Treki was telling me in Paris about the Libyan plane massacre in 1992 in which 157 people were killed. He said that the “prevailing belief was that the Libyan agencies intentionally downed it while holding the Americans responsible at the time for not providing Libya with spare parts. The operation was planned, and the pilot was my brother-in-law, Ali al-Fiqi, who was killed in it.”
He continued: “The plane was shot down by a missile after the explosives did not detonate properly. It was said that the purpose of the crime was to barter with the Americans in the Lockerbie plane case, meaning: we were accused of shooting a plane and you were blamed for bringing down another, so let’s close the file. Of course, this is naive thinking.”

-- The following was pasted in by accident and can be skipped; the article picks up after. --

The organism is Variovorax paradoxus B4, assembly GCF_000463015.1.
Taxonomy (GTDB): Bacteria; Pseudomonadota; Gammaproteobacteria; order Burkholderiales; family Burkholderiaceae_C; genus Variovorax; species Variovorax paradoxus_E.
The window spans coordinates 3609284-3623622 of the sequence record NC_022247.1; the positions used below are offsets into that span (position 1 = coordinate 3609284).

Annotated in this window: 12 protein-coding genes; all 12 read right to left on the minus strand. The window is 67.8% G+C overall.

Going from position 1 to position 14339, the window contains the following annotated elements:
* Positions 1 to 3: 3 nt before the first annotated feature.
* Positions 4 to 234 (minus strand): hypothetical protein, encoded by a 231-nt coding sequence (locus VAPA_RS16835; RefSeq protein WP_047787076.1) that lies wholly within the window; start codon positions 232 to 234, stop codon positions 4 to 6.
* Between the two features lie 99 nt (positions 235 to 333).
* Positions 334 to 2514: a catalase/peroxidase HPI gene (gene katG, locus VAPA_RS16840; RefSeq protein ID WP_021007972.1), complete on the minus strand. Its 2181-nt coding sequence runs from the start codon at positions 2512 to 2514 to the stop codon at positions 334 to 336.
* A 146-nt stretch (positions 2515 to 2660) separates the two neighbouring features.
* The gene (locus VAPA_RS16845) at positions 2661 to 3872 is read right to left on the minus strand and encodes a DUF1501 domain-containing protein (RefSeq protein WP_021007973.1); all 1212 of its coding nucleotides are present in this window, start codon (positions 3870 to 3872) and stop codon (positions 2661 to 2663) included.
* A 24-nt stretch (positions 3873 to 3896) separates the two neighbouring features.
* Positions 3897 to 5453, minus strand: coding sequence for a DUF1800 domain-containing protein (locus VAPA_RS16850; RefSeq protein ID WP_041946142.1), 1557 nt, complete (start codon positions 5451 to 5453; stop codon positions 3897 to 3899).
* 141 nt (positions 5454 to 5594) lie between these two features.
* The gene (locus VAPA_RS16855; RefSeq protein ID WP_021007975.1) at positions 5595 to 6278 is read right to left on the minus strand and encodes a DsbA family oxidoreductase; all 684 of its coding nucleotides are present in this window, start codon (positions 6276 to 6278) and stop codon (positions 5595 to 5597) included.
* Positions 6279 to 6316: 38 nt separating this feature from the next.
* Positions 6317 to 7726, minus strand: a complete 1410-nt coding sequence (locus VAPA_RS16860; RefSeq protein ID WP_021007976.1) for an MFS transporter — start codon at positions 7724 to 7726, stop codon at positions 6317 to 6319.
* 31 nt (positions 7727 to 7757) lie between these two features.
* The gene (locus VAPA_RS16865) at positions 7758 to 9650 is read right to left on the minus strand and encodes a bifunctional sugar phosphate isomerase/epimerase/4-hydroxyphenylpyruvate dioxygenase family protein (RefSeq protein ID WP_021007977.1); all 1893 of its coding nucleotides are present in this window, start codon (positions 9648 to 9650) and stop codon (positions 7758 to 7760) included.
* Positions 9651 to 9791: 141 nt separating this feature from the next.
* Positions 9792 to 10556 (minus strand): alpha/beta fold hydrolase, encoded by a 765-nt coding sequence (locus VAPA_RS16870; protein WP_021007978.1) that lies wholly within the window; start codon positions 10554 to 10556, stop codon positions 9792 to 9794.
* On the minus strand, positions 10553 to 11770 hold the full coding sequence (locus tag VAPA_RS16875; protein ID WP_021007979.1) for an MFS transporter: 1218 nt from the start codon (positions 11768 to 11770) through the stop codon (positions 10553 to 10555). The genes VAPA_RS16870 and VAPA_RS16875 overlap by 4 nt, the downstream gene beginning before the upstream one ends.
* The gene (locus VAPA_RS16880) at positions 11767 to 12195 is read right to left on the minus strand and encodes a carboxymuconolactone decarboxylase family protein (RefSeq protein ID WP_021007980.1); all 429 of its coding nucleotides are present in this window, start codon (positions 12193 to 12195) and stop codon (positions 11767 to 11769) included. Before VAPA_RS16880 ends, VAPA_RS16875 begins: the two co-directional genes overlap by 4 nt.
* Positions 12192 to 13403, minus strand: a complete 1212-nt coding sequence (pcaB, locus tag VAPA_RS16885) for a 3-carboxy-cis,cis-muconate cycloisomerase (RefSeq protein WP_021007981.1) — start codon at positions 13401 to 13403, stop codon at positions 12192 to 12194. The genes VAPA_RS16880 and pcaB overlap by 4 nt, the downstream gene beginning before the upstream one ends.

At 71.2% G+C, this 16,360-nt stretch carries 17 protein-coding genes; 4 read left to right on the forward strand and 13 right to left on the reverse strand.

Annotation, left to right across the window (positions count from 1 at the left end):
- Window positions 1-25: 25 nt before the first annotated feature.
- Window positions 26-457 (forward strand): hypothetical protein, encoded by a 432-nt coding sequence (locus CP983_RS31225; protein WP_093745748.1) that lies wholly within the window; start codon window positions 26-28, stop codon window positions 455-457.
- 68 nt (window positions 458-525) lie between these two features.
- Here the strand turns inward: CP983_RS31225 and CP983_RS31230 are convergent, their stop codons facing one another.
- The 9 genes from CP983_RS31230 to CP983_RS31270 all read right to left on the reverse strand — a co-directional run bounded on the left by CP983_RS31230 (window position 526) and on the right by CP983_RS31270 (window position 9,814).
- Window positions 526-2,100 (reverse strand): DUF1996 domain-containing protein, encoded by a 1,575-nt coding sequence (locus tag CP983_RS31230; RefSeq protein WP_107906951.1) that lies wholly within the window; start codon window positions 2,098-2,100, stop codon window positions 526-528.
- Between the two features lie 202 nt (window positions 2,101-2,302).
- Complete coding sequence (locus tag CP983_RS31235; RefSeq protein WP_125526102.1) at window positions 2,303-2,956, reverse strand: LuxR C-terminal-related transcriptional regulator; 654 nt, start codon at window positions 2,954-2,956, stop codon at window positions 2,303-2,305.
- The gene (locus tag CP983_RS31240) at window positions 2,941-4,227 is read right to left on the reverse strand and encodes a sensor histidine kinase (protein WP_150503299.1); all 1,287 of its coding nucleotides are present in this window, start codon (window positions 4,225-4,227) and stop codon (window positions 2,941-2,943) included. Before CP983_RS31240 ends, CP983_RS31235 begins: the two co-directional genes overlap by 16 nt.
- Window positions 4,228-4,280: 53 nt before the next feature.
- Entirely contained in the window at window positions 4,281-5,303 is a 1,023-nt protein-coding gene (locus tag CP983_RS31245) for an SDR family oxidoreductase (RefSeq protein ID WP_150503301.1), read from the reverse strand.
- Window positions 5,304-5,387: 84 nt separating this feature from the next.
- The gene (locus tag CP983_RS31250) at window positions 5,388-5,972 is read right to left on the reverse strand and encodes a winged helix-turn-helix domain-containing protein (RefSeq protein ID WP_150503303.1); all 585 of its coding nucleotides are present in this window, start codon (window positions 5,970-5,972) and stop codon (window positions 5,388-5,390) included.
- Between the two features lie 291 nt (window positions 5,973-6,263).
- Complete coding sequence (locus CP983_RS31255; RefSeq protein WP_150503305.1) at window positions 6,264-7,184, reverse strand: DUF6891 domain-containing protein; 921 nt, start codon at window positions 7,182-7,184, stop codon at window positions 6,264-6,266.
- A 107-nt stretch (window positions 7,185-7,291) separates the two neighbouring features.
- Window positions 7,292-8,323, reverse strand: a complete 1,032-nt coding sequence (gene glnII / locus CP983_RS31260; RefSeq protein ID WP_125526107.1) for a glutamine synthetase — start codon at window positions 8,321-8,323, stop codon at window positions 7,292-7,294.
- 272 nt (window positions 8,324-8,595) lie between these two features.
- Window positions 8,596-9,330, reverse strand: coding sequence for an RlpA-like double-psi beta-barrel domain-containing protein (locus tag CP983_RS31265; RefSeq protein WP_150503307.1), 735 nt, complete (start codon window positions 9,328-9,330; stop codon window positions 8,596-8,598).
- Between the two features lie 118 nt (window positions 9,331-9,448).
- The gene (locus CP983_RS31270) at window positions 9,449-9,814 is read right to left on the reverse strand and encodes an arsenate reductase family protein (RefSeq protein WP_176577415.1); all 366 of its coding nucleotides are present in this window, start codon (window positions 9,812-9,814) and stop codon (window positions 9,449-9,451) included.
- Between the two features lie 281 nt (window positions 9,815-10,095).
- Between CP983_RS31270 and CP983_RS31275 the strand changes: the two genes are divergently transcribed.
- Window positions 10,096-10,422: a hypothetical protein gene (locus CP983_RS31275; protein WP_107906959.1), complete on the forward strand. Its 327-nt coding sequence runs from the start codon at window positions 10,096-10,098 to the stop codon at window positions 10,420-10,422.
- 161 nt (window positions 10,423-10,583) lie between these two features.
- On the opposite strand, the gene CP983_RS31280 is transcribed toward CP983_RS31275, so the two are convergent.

I asked Treki about the relationship between Gaddafi and late Yemeni President Ali Abdullah Saleh. He replied: “It was ordinary, but President Saleh was accusing Gaddafi of supporting the Houthis and that Yemeni authorities confiscated Libyan funds that were sent to them.”
There is no enough space here to talk about Gaddafi’s bizarre and violent behavior. What concerns us is how a sick ruler wasted four decades of his country’s life. He did not build a prominent university that could be proud of him nor did he leave an institution on which to lean. Under his rule, the army was no longer an army and diplomacy lost its true meaning and value.
If Libya paid the price of the crimes committed by the “King of kings of Africa,” it also sustained heavy injuries from those who ousted Gaddafi and have failed formula to govern a country that needs something similar to re-establishment.